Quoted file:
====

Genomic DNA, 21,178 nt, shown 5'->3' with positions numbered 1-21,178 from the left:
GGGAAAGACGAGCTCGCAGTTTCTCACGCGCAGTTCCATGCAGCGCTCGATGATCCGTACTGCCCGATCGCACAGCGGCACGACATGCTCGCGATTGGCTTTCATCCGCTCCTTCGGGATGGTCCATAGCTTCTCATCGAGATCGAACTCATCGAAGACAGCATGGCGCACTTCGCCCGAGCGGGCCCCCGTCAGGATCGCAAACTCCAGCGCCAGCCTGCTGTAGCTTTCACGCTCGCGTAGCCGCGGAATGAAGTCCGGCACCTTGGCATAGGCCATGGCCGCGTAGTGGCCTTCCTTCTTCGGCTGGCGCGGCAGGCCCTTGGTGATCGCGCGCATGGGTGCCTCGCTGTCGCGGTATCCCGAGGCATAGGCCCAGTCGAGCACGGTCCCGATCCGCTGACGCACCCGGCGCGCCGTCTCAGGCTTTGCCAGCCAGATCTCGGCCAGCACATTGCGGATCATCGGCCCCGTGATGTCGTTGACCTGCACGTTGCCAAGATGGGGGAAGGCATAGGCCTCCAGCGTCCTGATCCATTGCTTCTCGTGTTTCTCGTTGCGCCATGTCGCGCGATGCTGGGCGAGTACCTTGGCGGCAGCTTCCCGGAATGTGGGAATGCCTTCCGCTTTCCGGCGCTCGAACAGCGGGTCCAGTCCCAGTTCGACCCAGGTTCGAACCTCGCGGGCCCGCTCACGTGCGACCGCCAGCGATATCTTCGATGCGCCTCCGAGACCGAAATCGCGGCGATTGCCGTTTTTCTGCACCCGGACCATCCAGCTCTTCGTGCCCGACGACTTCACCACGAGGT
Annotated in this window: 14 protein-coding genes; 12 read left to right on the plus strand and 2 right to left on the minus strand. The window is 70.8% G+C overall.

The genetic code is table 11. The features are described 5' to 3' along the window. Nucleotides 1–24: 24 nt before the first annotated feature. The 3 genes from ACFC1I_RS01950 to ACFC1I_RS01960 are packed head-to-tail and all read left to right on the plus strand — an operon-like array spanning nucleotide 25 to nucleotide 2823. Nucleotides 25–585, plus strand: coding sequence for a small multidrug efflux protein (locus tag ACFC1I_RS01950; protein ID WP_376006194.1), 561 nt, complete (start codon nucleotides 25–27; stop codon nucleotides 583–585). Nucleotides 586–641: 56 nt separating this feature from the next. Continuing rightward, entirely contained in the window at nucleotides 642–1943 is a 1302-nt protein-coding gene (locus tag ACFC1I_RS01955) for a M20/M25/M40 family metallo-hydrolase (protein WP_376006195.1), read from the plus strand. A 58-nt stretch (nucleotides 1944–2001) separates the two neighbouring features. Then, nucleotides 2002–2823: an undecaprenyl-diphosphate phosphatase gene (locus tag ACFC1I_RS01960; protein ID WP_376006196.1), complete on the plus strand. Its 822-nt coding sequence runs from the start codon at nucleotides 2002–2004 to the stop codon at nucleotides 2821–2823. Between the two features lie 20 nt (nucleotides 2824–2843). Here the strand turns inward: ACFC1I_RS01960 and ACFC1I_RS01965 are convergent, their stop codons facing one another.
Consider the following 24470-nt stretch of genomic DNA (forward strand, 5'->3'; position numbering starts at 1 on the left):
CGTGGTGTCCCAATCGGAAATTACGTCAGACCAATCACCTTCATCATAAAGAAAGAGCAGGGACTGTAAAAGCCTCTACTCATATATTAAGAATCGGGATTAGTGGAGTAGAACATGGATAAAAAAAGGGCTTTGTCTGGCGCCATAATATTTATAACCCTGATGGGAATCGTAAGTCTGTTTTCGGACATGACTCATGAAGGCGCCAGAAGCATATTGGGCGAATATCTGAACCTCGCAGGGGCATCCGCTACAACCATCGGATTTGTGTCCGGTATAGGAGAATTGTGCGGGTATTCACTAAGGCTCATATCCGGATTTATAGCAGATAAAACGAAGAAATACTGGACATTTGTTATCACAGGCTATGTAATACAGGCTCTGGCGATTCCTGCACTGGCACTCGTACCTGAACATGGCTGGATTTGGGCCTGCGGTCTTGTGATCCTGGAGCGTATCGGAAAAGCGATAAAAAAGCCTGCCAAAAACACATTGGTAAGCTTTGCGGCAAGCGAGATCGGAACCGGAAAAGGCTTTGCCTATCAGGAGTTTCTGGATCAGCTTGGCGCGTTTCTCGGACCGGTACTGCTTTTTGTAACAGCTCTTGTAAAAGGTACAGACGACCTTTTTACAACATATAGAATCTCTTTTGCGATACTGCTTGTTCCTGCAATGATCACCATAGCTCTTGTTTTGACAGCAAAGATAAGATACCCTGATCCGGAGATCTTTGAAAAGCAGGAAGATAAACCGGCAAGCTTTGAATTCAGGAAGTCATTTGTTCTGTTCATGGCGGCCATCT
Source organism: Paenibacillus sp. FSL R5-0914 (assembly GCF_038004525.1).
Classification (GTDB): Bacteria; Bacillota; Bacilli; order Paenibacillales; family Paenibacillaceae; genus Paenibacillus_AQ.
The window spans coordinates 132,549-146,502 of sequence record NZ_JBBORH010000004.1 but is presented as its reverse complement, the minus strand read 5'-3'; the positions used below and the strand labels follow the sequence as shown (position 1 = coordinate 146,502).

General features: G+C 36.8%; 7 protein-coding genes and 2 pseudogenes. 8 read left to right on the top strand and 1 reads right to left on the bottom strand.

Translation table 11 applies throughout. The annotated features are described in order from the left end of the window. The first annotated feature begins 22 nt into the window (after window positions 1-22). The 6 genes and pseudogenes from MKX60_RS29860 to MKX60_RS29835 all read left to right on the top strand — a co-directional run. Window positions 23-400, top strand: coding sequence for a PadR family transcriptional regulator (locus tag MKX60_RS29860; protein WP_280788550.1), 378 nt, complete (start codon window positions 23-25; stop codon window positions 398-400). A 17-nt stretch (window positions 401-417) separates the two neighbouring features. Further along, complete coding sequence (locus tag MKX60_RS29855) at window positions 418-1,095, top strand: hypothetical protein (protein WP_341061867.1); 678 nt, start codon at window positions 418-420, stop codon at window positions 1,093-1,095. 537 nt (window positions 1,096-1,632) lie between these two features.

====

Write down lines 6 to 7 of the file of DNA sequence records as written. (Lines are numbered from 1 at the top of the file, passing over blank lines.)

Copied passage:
CGTGGTGTCCCAATCGGAAATTACGTCAGACCAATCACCTTCATCATAAAGAAAGAGCAGGGACTGTAAAAGCCTCTACTCATATATTAAGAATCGGGATTAGTGGAGTAGAACATGGATAAAAAAAGGGCTTTGTCTGGCGCCATAATATTTATAACCCTGATGGGAATCGTAAGTCTGTTTTCGGACATGACTCATGAAGGCGCCAGAAGCATATTGGGCGAATATCTGAACCTCGCAGGGGCATCCGCTACAACCATCGGATTTGTGTCCGGTATAGGAGAATTGTGCGGGTATTCACTAAGGCTCATATCCGGATTTATAGCAGATAAAACGAAGAAATACTGGACATTTGTTATCACAGGCTATGTAATACAGGCTCTGGCGATTCCTGCACTGGCACTCGTACCTGAACATGGCTGGATTTGGGCCTGCGGTCTTGTGATCCTGGAGCGTATCGGAAAAGCGATAAAAAAGCCTGCCAAAAACACATTGGTAAGCTTTGCGGCAAGCGAGATCGGAACCGGAAAAGGCTTTGCCTATCAGGAGTTTCTGGATCAGCTTGGCGCGTTTCTCGGACCGGTACTGCTTTTTGTAACAGCTCTTGTAAAAGGTACAGACGACCTTTTTACAACATATAGAATCTCTTTTGCGATACTGCTTGTTCCTGCAATGATCACCATAGCTCTTGTTTTGACAGCAAAGATAAGATACCCTGATCCGGAGATCTTTGAAAAGCAGGAAGATAAACCGGCAAGCTTTGAATTCAGGAAGTCATTTGTTCTGTTCATGGCGGCCATCT
Source organism: Paenibacillus sp. FSL R5-0914 (assembly GCF_038004525.1).